A forest fire is one of many types of emergency notification the public can sign up to know about via text message or landline phone call now that the SRD’s Connect Rocket system is up and running.

Campbell River and area emergency notification system is now live

‘The most important thing during an emergency is communication…’

You can now get emergency information sent straight to your pocket.

Strathcona Regional District Protective Services Coordinator Shaun Koopman says the regional mass notification system is now officially active and he is inviting the public to sign up.

“The most important thing during an emergency is communication between the emergency operations system and the public to get everyone the information as quickly and as efficiently as possible,” Koopman says. “This is going to compliment the existing systems we already have to do that. We’re still going to be using Facebook, Twitter, using call centres, etc. but this gives us an extra layer of being able to reach 300 people per minute.”

The new system, called Connect Rocket, allows the public to sign up to receive notifications about emergency information on a landline and/or cell phone.

Not to worry, though. Koopman says that’s all it will be used for. After the initial message you receive to inform you you’ve successfully been signed up, you won’t hear from them unless you really need to.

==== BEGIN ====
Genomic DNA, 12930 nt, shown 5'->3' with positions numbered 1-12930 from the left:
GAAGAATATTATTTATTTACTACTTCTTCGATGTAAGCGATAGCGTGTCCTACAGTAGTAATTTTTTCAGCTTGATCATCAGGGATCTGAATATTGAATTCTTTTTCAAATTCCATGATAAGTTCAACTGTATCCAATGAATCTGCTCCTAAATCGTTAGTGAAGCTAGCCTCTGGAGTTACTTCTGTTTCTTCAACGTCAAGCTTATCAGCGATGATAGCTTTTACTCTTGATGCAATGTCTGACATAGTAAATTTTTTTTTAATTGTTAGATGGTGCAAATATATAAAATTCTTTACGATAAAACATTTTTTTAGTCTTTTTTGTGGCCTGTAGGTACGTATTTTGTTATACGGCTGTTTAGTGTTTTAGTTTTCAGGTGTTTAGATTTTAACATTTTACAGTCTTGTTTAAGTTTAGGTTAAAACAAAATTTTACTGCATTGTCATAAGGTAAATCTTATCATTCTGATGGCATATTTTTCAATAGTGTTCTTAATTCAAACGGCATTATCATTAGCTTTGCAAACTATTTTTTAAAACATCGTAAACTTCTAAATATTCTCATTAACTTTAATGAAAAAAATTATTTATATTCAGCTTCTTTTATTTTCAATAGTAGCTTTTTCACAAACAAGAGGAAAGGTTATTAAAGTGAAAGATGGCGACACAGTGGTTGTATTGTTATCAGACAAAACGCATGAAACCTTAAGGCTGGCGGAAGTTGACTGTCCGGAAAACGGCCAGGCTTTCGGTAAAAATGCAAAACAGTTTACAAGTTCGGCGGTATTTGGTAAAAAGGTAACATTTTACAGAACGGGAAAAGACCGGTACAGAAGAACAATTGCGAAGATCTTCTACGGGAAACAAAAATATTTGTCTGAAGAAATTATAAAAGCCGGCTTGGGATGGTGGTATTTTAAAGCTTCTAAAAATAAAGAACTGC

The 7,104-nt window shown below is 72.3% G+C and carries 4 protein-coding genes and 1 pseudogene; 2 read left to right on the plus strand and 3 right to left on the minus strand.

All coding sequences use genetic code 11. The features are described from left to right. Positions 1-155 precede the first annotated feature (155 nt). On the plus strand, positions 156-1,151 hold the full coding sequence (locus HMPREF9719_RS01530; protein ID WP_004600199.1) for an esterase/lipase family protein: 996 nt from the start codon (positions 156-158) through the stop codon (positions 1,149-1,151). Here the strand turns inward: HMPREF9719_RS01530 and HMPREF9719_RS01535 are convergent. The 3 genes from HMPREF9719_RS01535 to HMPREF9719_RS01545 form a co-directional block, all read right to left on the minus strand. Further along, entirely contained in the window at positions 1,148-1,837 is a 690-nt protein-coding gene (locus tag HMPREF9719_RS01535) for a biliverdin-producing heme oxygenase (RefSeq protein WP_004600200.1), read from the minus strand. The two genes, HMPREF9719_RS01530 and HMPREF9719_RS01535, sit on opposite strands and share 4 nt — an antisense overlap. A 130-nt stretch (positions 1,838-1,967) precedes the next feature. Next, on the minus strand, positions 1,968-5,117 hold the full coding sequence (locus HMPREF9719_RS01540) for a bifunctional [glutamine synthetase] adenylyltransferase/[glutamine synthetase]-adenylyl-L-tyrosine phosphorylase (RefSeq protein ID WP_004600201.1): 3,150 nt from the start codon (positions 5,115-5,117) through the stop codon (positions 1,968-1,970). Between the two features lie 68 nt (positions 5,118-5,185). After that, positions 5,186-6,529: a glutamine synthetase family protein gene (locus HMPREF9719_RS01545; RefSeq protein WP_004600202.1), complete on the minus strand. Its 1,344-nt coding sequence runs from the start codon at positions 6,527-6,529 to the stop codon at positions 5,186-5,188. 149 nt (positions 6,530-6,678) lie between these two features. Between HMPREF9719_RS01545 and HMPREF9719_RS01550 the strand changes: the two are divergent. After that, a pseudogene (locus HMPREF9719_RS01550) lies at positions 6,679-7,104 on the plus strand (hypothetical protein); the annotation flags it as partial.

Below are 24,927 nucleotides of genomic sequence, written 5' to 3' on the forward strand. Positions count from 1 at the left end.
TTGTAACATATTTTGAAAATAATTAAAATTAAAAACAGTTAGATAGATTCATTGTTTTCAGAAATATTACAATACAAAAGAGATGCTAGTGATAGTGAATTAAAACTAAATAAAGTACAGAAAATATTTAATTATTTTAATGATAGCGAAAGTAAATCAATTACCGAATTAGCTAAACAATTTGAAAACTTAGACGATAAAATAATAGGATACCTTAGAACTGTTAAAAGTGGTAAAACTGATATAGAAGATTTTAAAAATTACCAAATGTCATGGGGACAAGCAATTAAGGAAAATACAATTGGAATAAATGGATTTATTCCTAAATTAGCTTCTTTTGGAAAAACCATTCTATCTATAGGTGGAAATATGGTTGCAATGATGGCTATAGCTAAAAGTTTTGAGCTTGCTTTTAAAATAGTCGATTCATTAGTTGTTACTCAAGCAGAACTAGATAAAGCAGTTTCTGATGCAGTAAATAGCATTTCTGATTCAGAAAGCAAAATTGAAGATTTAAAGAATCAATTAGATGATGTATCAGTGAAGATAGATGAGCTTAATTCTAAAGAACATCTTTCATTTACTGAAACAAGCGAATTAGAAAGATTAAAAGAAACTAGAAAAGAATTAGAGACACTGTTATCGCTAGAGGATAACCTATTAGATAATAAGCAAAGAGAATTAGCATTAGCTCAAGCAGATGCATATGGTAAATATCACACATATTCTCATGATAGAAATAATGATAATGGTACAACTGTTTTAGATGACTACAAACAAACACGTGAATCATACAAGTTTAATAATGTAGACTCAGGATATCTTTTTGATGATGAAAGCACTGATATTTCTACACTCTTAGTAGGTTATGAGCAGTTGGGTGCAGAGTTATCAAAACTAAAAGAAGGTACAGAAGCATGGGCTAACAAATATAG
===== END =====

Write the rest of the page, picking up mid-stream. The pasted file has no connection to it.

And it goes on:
“We’re not going to send out messages about upcoming board meetings or emergency exercises,” he says. “This is only for actual serious events where people will need information in order to save lives or reduce a threat, give an evacuation order, that kind of thing.”

And you probably won’t get a notification about an earthquake, because the earthquake itself is your notification that an earthquake happened.

“Unfortunately, there isn’t an early notification system for earthquakes,” Koopman says. “The province is working on it and eventually we might be able to give people 60 seconds or so of notice. But right now, in an earthquake, the ground shaking is your warning.”

But you will get notifications about impending tsunamis, boil water advisories, flooding events, evacuation orders and hazardous material spills.

“Anything where we need to get a notification to the community to save lives, reduce suffering and protect the health and safety of first responders,” Koopman says.

Koopman’s favourite aspect of the system – other than the fact it will help him do his job in the event of an emergency – is its ability to reach tourists to the area as well as residents.

By clicking on the “I’m a Visitor” button on the website, people have the option to sign up for notifications for a certain period of time and be removed from the system once they leave.

But they can only do that if they know the system exists, which is why Koopman is launching an awareness campaign that involves getting posters and information out to tourism operators.

“I’m hoping to get to all the hotels, the museum, the Information Centre, ferries and anywhere else tourists might be and getting them to help me get the word out,” Koopman says. “As we become more and more a tourism-based economy, it’s very important to let the visitors know this information.”

So if you’re a tourism operator of some kind, he wants you to get in touch.

And for anyone having difficulty signing up – for whatever reason – Koopman says he’s got your back.

“If people have trouble with it, they can give me a call and I’ll come to their home with my laptop and sign them up on the spot if they want.”

That number is 250-830-6702.